The G-Whizz App was not originally in my proposal, as I did not discover its existence until later in my inquiry project. The app helped me keep track of my Google Reader feeds and my Twitter feeds in one app. I opened the app, and it automatically updated with all my most recent posts. I added the App to my proposal later, as my experiences with Ning were not going as planned. I wanted to make sure I was fulfilling the project requirements, and also staying caught up with those I was following. This application might also be useful for students transitioning over to the twenty-first century education programs, as it has space to keep Google docs as well as additional tools found in the Cloud. This app would also be helpful if the school was subscribing to the BYOD (Bring Your Own Device) philosophy.
Frustration and Rebellion!
            About half way through the inquiry project I found myself getting frustrated with technology. I was feeling overwhelmed with how connected I was to everything and everyone. I wanted to unplug all of my electronics and purge the house of anything electronic. This is when I remembered a book title, Goodnight iPad: A Parody for the next generation by Ann Droyd, which I had come across earlier this year. I was feeling like the old lady in the picture book, and wanted to throw out all of my gadgets too. I, however, did not go to the extreme Mama Bunny went in the story, but I took a step back, took a deep breath, and pushed forward.
            Around this time, British Columbia teachers were also moving towards Strike action. The BCTF went on strike for three days, and are continuing to fight for their rights as educators and for the rights of their students. At this time, I took a break from my inquiry project, to stand in solidarity with my union brothers and sisters. Once the strike action and momentum had passed, I refocused and tried to get back to work.
Podcasts - Downloading
            Prior to the job action, I had started working with Podcasts. Richardson states, “Podcasting is the creation and distribution of amateur radio, plain and simple” (2010). My goal was to locate one Podcast that was of interest to me and download it. I followed Richardson’s process to download using the iTunes Store. I downloaded five different Podcasts, with a total of 32 episodes. The first I located was a French tutorial Podcast called Coffee Break French. It helps develop French-speaking skills. I also found The Rookie Teacher, Teacher Connections, Teachers Teaching Teachers and 21st Century learning Webcast. Each of these Podcasts is available on the iTunes store free of charge. Once I had my preferences in iTunes set to allow Podcasts to be downloaded, I added the five to my iTunes Library. I subscribe to three of the five, and now if my iPod Touch is connected to my computer, it will automatically sync and add any new Podcasts from those subscriptions.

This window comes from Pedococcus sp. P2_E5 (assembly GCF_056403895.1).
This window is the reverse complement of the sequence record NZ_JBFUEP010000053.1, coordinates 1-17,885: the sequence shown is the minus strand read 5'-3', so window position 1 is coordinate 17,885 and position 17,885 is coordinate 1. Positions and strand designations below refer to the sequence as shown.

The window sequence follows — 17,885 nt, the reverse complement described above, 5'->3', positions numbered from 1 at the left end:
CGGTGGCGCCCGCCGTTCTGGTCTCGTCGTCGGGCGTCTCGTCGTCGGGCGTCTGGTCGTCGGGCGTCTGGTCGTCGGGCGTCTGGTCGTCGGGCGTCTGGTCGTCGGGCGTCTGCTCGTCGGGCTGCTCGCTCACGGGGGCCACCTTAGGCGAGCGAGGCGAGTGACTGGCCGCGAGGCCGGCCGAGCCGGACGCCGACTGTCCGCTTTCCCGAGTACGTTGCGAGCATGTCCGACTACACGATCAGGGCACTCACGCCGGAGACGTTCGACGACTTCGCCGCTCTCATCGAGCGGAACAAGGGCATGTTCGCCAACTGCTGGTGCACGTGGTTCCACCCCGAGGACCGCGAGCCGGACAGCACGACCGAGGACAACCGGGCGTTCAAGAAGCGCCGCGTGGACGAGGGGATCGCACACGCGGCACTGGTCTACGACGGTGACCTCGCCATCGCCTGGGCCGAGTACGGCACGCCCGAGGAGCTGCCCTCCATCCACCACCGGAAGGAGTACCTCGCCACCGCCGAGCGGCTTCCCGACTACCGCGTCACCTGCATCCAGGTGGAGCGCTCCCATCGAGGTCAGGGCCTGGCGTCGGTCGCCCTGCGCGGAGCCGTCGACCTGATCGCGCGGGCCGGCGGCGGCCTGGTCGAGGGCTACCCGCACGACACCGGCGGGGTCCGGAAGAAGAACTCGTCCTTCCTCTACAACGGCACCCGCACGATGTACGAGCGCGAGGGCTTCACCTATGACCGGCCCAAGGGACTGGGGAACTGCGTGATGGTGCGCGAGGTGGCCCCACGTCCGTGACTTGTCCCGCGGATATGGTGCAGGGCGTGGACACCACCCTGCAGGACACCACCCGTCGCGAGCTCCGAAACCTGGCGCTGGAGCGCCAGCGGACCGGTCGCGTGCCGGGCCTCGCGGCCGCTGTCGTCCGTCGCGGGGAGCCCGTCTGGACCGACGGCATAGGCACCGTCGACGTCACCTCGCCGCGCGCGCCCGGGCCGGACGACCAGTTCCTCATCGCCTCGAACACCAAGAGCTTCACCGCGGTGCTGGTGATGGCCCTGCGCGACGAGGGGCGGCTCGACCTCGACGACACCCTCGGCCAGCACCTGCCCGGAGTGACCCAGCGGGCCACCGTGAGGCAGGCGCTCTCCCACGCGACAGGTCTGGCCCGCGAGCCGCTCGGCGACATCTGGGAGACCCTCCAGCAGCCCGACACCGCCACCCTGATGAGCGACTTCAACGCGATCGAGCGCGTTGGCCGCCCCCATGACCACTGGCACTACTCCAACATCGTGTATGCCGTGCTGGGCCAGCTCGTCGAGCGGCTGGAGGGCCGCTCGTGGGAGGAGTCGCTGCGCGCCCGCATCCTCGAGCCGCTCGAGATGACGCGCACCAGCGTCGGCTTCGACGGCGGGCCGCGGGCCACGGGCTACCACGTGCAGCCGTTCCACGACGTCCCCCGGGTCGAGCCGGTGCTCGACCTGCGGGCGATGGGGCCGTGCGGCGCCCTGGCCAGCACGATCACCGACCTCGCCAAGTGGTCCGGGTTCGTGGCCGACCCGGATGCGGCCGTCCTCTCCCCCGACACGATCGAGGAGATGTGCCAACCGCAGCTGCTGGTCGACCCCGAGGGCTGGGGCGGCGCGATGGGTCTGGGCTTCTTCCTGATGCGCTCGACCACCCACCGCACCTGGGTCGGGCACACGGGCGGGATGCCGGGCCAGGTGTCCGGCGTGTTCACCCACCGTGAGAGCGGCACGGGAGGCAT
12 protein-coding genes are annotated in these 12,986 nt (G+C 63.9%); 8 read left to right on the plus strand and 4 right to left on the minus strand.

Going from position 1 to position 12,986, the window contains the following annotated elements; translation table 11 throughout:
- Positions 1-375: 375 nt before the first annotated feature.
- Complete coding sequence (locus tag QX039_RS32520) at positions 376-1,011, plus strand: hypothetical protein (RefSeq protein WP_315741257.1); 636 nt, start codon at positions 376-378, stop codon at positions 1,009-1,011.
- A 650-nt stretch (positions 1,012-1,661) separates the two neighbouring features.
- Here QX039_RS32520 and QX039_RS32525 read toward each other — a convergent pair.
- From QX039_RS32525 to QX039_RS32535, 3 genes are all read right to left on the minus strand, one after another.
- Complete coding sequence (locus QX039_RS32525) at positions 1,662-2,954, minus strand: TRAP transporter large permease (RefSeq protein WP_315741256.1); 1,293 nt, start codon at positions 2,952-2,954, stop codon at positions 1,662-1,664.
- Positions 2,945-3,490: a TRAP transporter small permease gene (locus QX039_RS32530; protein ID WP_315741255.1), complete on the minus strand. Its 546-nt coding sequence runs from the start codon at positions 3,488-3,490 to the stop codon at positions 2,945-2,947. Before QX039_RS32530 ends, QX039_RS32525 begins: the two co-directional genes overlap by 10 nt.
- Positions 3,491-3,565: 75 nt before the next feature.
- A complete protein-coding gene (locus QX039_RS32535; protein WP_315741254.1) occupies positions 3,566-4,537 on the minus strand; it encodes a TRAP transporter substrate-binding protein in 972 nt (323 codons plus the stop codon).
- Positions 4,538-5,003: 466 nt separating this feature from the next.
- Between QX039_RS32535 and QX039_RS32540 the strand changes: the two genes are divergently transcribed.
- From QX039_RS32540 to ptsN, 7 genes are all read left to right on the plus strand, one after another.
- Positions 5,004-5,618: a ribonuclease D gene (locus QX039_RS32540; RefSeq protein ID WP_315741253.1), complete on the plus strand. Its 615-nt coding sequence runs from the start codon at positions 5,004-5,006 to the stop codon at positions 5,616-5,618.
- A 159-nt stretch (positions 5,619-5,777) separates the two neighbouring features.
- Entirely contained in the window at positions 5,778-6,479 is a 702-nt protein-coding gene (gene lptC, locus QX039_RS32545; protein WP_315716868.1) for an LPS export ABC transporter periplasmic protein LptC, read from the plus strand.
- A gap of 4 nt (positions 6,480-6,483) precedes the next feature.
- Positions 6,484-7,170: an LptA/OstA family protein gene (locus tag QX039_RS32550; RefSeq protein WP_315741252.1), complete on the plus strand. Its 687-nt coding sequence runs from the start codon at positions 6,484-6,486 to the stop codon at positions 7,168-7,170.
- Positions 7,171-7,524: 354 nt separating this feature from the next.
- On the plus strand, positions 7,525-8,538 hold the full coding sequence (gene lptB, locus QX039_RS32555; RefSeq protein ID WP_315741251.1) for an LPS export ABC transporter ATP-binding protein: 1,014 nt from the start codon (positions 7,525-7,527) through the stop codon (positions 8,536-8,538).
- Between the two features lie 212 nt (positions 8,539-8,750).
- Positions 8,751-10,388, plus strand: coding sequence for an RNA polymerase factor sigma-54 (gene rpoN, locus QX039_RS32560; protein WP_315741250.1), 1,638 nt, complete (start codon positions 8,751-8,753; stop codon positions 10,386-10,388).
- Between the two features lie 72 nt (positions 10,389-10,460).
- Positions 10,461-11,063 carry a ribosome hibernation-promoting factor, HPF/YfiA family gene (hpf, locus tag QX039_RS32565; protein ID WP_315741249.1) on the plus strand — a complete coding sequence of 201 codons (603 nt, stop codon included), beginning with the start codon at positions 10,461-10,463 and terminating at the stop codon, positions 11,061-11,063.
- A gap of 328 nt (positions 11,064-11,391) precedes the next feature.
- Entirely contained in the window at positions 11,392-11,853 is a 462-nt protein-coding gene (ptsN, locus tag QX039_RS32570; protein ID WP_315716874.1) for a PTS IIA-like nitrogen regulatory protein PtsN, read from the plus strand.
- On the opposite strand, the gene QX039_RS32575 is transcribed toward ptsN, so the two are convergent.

Students should be encouraged to use Podcasts as sources of information in inquiry projects or in daily classroom assignments. A person has a wealth of knowledge and opinions on subjects and issues that are available for free legal download. I can see myself introducing a new Podcast to classes in the library once a month, similar to the presentation of book talks.
Podcasting – Creating
            Richardson suggests that “Before you get your students Podcasting, [he] would urge you to try it out first” (2010). I could not agree more. Though the overall process to Podcast is fairly straightforward there were steps that I got hung up on during the process that I can now point out to my students. Both Richardson and the Tutorial page I used to assist me suggested using Audacity as a possible software application for recording. Richardson points out that an mp3 encoder is required to “translate your files into MP3s” (2010). This was one of my hang-ups. I initially forgot to download this additional plug-in, and when I had downloaded it, I forgot to install the software before using it. These are fairly minor, but for students, both sets of software should be downloaded onto the computer before the students begin.
            My second hang-up was after creating the Podcast, uploading it to my blog. If students are simply to hand in their Podcast, they could save it to a memory stick, and thus not have to worry about this process. However, if the assignment is to upload the Podcast, Blogger does not support MP3 format files in the usual format. If students were to create a video Podcast they could upload to YouTube. Richardson also suggests uploading to the school’s server,, or the blog site WordPress (2010). He also notes that, “If the podcasting blog bites hard and you start creating regular “shows,” don’t forget to go to various directories to get yourself listed” (Richardson, 2010). The iTunes store is a good place to start. I can see students having a lot of fun with Podcasting, and using it as a way to present class material to their classmates.
            I was very disappointed with my Ning experience. Richardson states, “Briefly, Ning